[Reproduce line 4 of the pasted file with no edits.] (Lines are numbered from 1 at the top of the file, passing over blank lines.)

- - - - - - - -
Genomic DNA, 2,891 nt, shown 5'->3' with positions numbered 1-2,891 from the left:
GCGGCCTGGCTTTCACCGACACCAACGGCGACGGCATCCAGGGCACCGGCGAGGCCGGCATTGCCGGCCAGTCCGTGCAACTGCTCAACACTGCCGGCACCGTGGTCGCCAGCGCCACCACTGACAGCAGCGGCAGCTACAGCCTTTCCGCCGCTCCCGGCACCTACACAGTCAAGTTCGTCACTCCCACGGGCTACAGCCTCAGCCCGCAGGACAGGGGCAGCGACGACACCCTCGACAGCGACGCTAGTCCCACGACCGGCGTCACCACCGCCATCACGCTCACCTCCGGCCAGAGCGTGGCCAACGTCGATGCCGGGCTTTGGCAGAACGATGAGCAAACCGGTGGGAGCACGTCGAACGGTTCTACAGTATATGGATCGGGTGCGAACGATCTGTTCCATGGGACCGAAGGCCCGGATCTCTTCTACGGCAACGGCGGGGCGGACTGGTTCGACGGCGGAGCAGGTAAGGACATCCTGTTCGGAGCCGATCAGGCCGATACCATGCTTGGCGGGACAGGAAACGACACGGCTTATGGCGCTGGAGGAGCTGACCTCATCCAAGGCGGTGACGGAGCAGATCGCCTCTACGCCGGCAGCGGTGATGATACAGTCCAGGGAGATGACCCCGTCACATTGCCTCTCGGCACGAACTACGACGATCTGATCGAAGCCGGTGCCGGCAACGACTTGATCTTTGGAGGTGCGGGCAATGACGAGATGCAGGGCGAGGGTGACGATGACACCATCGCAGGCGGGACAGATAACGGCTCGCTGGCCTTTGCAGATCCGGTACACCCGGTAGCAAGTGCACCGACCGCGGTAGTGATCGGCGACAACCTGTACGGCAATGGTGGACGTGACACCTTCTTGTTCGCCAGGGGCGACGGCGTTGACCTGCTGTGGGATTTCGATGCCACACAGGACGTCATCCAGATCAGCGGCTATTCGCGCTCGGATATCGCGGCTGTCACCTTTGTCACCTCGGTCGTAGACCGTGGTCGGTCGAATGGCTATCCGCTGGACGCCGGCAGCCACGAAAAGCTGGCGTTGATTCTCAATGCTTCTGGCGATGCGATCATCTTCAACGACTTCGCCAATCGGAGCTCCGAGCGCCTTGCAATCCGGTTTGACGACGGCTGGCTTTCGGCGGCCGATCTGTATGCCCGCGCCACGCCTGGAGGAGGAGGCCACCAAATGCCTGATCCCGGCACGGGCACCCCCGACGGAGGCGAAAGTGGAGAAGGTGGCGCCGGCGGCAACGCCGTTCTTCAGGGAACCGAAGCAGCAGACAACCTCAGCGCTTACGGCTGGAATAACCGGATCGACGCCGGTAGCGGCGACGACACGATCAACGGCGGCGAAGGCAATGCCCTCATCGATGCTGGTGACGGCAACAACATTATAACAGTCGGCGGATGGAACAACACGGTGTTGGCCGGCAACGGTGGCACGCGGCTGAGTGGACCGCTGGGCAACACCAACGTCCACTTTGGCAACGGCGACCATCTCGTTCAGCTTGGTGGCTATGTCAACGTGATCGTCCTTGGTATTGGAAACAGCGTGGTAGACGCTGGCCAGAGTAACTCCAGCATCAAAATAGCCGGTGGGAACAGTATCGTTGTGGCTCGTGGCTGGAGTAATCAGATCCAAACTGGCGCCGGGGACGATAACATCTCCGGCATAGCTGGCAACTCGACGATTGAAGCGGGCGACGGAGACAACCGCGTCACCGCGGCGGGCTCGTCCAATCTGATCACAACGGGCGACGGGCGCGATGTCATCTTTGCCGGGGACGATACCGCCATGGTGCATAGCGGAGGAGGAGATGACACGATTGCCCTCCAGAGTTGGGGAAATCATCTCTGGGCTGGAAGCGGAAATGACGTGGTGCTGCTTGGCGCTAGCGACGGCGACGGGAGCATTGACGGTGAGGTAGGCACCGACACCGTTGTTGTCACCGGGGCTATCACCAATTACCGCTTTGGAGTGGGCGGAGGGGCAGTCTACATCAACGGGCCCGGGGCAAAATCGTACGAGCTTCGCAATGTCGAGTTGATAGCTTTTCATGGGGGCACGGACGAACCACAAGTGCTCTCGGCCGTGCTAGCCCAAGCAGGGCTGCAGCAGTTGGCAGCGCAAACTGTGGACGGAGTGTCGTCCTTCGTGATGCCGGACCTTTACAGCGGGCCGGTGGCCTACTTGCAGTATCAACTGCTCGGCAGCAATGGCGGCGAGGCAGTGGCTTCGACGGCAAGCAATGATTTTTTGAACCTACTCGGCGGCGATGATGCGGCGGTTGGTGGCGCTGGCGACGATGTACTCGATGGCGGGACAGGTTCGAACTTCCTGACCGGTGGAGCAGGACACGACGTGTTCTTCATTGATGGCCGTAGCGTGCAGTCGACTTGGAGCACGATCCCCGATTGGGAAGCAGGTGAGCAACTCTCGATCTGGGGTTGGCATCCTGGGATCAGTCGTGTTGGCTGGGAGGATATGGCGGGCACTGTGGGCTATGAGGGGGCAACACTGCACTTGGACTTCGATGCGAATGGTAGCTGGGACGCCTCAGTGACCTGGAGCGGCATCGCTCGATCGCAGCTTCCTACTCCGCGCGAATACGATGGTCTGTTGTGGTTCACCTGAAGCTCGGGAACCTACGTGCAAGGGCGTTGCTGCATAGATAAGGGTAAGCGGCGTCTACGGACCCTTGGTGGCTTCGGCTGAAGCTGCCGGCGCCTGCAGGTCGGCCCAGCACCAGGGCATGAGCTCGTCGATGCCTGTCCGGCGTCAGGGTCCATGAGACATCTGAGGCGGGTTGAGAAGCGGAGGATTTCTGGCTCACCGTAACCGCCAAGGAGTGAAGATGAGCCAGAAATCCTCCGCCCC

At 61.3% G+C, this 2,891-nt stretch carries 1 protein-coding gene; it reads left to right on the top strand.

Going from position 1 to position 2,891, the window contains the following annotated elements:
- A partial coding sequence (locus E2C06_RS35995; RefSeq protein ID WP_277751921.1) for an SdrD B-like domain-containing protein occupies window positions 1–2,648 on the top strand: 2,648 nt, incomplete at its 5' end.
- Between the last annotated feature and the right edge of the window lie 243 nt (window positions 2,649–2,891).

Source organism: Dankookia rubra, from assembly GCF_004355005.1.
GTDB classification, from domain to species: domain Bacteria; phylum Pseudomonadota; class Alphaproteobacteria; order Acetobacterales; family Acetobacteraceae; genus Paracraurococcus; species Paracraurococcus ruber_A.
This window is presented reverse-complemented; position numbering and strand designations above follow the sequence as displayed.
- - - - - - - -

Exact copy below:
Going from position 1 to position 2,891, the window contains the following annotated elements: